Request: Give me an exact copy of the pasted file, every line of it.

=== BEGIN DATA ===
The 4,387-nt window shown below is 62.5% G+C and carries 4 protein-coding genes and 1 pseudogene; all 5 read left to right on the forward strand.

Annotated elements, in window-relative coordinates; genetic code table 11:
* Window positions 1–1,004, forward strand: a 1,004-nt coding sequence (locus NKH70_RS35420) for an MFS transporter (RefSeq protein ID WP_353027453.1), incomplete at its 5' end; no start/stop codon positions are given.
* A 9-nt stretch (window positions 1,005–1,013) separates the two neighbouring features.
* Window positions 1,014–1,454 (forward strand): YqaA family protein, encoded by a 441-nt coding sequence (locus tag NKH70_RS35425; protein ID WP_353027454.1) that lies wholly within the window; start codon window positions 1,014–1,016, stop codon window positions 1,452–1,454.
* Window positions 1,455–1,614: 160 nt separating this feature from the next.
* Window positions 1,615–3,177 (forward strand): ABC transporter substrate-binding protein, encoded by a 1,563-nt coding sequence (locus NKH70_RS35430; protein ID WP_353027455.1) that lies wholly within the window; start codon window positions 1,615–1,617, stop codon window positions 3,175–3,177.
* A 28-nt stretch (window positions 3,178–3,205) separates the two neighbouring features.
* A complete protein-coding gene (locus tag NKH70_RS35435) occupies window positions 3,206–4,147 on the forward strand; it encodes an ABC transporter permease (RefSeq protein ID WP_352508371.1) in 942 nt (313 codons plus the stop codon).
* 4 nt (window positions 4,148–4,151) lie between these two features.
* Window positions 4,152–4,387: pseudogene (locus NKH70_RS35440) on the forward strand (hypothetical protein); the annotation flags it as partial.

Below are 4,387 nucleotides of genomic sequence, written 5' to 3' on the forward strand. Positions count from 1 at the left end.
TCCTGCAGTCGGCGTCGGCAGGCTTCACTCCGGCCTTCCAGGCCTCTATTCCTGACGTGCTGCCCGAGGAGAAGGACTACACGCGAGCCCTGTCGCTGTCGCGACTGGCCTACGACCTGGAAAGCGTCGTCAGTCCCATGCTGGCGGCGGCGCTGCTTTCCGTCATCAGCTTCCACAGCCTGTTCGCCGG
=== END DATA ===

The 4,387-nt window shown below is 62.5% G+C and carries 4 protein-coding genes and 1 pseudogene; all 5 read left to right on the forward strand.

Annotated elements, in window-relative coordinates; genetic code table 11:
* Window positions 1–1,004, forward strand: a 1,004-nt coding sequence (locus NKH70_RS35420) for an MFS transporter (RefSeq protein ID WP_353027453.1), incomplete at its 5' end; no start/stop codon positions are given.
* A 9-nt stretch (window positions 1,005–1,013) separates the two neighbouring features.
* Window positions 1,014–1,454 (forward strand): YqaA family protein, encoded by a 441-nt coding sequence (locus tag NKH70_RS35425; protein ID WP_353027454.1) that lies wholly within the window; start codon window positions 1,014–1,016, stop codon window positions 1,452–1,454.
* Window positions 1,455–1,614: 160 nt separating this feature from the next.
* Window positions 1,615–3,177 (forward strand): ABC transporter substrate-binding protein, encoded by a 1,563-nt coding sequence (locus NKH70_RS35430; protein ID WP_353027455.1) that lies wholly within the window; start codon window positions 1,615–1,617, stop codon window positions 3,175–3,177.
* A 28-nt stretch (window positions 3,178–3,205) separates the two neighbouring features.
* A complete protein-coding gene (locus tag NKH70_RS35435) occupies window positions 3,206–4,147 on the forward strand; it encodes an ABC transporter permease (RefSeq protein ID WP_352508371.1) in 942 nt (313 codons plus the stop codon).
* 4 nt (window positions 4,148–4,151) lie between these two features.
* Window positions 4,152–4,387: pseudogene (locus NKH70_RS35440) on the forward strand (hypothetical protein); the annotation flags it as partial.

Below are 4,387 nucleotides of genomic sequence, written 5' to 3' on the forward strand. Positions count from 1 at the left end.
TCCTGCAGTCGGCGTCGGCAGGCTTCACTCCGGCCTTCCAGGCCTCTATTCCTGACGTGCTGCCCGAGGAGAAGGACTACACGCGAGCCCTGTCGCTGTCGCGACTGGCCTACGACCTGGAAAGCGTCGTCAGTCCCATGCTGGCGGCGGCGCTGCTTTCCGTCATCAGCTTCCACAGCCTGTTCGCCGG